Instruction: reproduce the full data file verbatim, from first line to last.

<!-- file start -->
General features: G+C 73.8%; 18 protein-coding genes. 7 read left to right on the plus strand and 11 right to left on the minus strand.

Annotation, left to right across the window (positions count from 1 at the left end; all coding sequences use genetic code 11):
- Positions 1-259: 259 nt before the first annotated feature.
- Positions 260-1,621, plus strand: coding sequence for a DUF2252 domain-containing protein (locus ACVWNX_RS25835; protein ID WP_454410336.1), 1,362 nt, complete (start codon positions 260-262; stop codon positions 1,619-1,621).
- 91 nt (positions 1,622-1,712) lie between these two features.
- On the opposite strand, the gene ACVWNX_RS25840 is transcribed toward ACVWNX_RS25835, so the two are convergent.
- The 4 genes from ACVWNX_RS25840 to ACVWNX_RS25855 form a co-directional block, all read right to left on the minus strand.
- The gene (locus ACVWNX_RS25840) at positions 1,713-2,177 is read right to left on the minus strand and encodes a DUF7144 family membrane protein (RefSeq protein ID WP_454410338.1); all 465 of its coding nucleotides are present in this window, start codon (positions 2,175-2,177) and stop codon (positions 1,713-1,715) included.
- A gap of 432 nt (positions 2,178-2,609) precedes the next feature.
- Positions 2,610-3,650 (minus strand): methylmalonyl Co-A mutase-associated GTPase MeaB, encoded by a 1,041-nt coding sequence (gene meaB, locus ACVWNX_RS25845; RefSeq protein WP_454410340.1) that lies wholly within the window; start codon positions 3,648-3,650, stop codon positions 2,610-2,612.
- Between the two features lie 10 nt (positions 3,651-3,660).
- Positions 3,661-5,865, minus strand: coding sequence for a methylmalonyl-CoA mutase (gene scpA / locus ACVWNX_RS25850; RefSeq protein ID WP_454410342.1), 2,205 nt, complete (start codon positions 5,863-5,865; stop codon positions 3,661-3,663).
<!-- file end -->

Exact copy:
General features: G+C 73.8%; 18 protein-coding genes. 7 read left to right on the plus strand and 11 right to left on the minus strand.

Annotation, left to right across the window (positions count from 1 at the left end; all coding sequences use genetic code 11):
- Positions 1-259: 259 nt before the first annotated feature.
- Positions 260-1,621, plus strand: coding sequence for a DUF2252 domain-containing protein (locus ACVWNX_RS25835; protein ID WP_454410336.1), 1,362 nt, complete (start codon positions 260-262; stop codon positions 1,619-1,621).
- 91 nt (positions 1,622-1,712) lie between these two features.
- On the opposite strand, the gene ACVWNX_RS25840 is transcribed toward ACVWNX_RS25835, so the two are convergent.
- The 4 genes from ACVWNX_RS25840 to ACVWNX_RS25855 form a co-directional block, all read right to left on the minus strand.
- The gene (locus ACVWNX_RS25840) at positions 1,713-2,177 is read right to left on the minus strand and encodes a DUF7144 family membrane protein (RefSeq protein ID WP_454410338.1); all 465 of its coding nucleotides are present in this window, start codon (positions 2,175-2,177) and stop codon (positions 1,713-1,715) included.
- A gap of 432 nt (positions 2,178-2,609) precedes the next feature.
- Positions 2,610-3,650 (minus strand): methylmalonyl Co-A mutase-associated GTPase MeaB, encoded by a 1,041-nt coding sequence (gene meaB, locus ACVWNX_RS25845; RefSeq protein WP_454410340.1) that lies wholly within the window; start codon positions 3,648-3,650, stop codon positions 2,610-2,612.
- Between the two features lie 10 nt (positions 3,651-3,660).
- Positions 3,661-5,865, minus strand: coding sequence for a methylmalonyl-CoA mutase (gene scpA / locus ACVWNX_RS25850; RefSeq protein ID WP_454410342.1), 2,205 nt, complete (start codon positions 5,863-5,865; stop codon positions 3,661-3,663).